Politicians have encouraged a more normal relationship with Cuba through trade missions. In 2010, Rep. Collin Peterson, D-Minn. introduced a bill that would allow Americans to travel to Cuba. Late last year, freshman Rep. Tom Emmer, R-Minn., sponsored legislation that essentially lifted the economic blockade (Sen. Amy Klobuchar, D-Minn, is sponsoring similar legislation.) Gov. Mark Dayton's office has said he's considering a trade mission.

Tough life for Cubans

Dollars are a big part of it as Cuba now must import 80 percent of its food, and this fact alone could bring 6,000 additional jobs and as much $1.5 billion in revenue to American food producers like Cargill. Minnesota's agriculture industry will have much to gain with the lifting of the embargo, according to Eric Schwartz, dean of the Humphrey Institute of Public Affairs at the University of Minnesota.

In the latest Human Development Index, a composite statistic of life expectancy, education and income per capita prepared by the United Nations and released in December, Cuba is ranked 67th out of 188 countries, falling from 44th in 2010.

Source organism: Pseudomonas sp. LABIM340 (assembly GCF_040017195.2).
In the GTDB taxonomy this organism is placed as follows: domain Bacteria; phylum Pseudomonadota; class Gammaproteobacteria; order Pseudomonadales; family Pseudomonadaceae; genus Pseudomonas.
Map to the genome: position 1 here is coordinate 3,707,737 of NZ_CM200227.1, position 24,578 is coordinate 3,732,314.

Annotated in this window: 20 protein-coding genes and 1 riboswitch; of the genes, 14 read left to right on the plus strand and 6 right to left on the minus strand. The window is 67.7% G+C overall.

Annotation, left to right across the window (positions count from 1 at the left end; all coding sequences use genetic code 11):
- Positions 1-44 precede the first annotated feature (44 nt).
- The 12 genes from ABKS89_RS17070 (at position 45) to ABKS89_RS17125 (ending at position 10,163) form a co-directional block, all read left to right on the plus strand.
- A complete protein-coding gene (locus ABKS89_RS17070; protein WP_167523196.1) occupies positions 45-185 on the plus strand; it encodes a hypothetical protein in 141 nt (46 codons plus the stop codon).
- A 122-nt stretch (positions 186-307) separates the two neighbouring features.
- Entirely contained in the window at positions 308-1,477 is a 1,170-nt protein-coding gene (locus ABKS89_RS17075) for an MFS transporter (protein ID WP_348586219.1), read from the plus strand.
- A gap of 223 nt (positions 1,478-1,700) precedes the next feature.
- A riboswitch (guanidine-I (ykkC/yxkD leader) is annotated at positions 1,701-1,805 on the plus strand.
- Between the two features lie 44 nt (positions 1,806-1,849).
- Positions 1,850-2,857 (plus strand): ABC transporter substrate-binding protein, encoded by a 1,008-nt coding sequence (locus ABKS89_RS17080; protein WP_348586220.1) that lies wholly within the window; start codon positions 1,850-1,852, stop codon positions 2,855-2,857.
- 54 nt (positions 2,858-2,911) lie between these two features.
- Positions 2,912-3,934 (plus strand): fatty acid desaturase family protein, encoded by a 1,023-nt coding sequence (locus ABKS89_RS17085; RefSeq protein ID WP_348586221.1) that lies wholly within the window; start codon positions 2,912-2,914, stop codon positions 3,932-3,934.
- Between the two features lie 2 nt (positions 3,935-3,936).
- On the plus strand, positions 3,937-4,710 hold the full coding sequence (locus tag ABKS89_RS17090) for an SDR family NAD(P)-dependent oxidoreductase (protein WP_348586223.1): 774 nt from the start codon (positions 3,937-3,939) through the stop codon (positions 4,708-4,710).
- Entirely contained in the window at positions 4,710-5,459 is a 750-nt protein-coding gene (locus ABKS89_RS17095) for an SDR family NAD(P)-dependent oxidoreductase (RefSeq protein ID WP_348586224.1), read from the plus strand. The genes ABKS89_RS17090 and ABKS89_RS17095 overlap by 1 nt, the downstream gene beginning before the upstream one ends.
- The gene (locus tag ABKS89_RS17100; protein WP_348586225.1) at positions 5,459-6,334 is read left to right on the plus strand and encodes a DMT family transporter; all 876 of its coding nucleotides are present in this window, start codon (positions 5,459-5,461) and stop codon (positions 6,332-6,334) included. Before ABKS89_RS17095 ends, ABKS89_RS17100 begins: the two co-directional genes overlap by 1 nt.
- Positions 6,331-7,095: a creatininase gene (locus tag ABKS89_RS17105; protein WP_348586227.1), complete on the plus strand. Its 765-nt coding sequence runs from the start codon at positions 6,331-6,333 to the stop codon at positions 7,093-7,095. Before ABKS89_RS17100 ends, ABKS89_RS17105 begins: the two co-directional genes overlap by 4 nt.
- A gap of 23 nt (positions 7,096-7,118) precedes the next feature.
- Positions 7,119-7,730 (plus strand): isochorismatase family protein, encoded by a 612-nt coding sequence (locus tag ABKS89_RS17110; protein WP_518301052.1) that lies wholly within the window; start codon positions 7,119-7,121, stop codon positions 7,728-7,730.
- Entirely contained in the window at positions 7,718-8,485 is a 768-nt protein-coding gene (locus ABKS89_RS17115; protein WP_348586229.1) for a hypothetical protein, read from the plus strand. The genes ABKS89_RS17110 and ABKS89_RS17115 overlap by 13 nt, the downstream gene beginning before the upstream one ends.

A worker's average monthly income is $20. Costly maintenance is desperately needed on roads, bridges and buildings, including homes. Though no one is allowed to talk on the record about it, the nation retains a Stalin-Khrushchev-like surveillance system, adopted after Fidel Castro took power in the 1959 revolution, with neighbors watching and reporting on one another.

Most average Cubans have been welcoming to the record high 150,000 US citizens who traveled there last year. One reported tourism goal is to annually host 1.5 million Americans. The truth is that Cuba lacks capacity to host more tourists. There is an immediate need for more tourist-friendly places to stay, good restaurants and trained guides.

Only about 5 percent of Cubans can access the Internet, with no uncensored news and limited telephone connections outside the country. Anti-Uncle Sam, pro "revolution" billboards are posted on well-traveled roadways. A Cuban is unable to send or receive letters from the U.S., though it was announced when we were there that an experiment between Cuba and the U.S. Postal Service may pave the way for that.

Cubans themselves are severely restricted. Said one frustrated Cuban to us in a private conversion, "the island is a prison."